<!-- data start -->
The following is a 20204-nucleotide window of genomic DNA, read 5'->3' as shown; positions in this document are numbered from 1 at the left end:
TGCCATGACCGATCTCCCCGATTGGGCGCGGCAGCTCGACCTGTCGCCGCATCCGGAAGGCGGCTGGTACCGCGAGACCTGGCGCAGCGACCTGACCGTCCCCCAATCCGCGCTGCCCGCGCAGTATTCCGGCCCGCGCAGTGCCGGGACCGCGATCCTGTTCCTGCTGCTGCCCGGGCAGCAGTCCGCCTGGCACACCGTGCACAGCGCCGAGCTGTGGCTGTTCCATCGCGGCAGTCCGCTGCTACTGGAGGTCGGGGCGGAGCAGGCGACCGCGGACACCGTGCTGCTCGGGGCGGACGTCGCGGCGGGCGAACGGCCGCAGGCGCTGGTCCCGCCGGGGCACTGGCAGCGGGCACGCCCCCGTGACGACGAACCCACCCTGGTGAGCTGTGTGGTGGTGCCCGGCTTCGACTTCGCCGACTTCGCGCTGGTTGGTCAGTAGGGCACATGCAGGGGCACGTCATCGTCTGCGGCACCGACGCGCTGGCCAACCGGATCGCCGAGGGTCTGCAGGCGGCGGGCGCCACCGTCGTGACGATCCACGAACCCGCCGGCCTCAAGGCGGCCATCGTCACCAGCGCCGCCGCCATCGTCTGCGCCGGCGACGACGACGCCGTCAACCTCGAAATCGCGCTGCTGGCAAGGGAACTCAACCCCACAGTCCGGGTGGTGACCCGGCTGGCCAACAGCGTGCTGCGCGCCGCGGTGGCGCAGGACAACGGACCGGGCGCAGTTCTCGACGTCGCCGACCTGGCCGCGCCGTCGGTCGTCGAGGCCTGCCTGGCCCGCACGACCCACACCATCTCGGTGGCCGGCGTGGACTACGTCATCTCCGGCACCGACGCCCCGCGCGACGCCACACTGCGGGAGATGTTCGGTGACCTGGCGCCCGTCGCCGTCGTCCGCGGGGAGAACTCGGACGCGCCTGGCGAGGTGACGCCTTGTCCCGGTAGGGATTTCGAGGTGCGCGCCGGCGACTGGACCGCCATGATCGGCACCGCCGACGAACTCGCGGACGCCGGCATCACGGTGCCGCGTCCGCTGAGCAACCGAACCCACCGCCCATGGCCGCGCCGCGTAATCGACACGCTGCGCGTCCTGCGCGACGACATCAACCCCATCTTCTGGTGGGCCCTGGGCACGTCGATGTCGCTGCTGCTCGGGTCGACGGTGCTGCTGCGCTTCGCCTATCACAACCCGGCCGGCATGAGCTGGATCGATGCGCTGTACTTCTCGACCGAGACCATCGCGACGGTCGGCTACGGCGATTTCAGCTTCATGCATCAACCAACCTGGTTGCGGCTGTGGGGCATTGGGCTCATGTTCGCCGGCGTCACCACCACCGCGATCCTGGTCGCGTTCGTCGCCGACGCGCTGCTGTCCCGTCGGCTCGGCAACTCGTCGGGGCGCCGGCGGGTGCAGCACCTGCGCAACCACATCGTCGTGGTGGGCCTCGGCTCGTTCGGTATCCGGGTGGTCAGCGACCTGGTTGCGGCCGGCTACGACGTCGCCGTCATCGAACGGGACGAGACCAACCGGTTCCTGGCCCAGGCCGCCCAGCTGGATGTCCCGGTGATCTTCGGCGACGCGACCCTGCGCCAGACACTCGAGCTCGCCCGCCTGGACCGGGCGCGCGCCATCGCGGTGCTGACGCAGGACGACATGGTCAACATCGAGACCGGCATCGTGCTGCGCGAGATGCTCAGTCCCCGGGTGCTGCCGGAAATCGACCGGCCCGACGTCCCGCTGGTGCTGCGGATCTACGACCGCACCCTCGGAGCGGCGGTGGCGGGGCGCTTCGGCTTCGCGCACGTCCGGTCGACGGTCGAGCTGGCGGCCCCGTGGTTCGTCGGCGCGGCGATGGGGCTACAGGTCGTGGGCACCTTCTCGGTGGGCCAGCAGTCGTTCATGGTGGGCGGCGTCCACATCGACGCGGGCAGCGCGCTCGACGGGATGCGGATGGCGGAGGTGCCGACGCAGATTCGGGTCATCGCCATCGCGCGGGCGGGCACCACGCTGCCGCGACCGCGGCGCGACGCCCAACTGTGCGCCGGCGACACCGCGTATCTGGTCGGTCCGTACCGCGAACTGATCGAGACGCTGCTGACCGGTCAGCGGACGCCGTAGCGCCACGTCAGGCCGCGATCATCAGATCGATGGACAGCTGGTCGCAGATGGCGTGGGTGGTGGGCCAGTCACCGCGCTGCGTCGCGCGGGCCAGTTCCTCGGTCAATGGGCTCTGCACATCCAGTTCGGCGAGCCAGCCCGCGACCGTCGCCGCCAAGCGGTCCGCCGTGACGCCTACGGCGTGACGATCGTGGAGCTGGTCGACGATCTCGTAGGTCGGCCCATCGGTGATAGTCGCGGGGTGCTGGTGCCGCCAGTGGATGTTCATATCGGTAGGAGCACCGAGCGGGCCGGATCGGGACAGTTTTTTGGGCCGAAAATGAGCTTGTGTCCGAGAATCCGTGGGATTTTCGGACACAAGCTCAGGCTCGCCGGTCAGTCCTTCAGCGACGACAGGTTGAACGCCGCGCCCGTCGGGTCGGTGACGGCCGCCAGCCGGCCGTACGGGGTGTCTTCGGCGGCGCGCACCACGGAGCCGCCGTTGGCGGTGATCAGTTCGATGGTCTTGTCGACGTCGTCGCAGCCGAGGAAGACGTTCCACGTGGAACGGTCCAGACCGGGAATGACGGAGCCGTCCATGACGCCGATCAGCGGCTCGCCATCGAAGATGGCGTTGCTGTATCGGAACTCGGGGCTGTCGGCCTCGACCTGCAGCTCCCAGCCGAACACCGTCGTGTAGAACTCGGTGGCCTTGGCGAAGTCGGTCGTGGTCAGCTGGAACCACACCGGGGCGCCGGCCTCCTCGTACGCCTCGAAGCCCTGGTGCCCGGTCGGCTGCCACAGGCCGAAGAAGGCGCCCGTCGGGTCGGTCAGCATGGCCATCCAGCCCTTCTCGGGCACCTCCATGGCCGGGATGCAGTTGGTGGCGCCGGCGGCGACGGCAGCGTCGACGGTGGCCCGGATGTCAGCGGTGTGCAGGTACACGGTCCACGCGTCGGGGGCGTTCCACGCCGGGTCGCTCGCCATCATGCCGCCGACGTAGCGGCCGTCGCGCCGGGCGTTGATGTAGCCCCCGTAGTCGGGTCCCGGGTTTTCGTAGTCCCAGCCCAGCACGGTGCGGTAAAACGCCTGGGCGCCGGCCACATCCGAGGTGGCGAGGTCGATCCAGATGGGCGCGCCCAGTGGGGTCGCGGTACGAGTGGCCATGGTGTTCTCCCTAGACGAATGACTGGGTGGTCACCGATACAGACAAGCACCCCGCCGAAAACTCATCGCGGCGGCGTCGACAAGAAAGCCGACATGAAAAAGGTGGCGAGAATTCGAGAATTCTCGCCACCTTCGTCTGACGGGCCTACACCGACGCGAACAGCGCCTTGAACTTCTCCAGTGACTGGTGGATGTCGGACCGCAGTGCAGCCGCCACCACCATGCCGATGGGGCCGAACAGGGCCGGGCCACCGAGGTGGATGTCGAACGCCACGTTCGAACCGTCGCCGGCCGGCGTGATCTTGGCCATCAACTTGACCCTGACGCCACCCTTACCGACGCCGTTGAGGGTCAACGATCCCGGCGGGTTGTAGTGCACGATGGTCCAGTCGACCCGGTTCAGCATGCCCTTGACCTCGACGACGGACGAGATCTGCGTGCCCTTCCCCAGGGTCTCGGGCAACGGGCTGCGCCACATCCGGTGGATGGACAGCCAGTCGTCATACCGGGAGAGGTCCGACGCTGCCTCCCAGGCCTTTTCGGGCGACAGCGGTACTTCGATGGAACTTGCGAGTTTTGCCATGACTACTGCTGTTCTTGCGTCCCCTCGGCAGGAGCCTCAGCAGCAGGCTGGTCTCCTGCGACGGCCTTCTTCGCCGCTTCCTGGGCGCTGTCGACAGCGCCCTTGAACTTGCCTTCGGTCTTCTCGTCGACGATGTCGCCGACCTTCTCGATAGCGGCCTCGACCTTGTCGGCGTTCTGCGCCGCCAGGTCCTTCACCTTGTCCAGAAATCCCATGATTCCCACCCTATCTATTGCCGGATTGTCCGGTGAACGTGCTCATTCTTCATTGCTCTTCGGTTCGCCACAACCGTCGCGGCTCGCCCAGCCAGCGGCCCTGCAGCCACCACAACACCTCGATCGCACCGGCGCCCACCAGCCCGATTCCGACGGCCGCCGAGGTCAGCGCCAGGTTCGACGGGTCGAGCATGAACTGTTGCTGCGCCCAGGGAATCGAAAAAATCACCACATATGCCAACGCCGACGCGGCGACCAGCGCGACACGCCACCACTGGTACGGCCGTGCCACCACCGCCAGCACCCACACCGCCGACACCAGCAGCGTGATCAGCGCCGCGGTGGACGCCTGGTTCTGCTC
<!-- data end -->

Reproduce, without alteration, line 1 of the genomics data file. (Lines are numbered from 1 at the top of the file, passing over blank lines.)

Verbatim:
The following is a 20204-nucleotide window of genomic DNA, read 5'->3' as shown; positions in this document are numbered from 1 at the left end: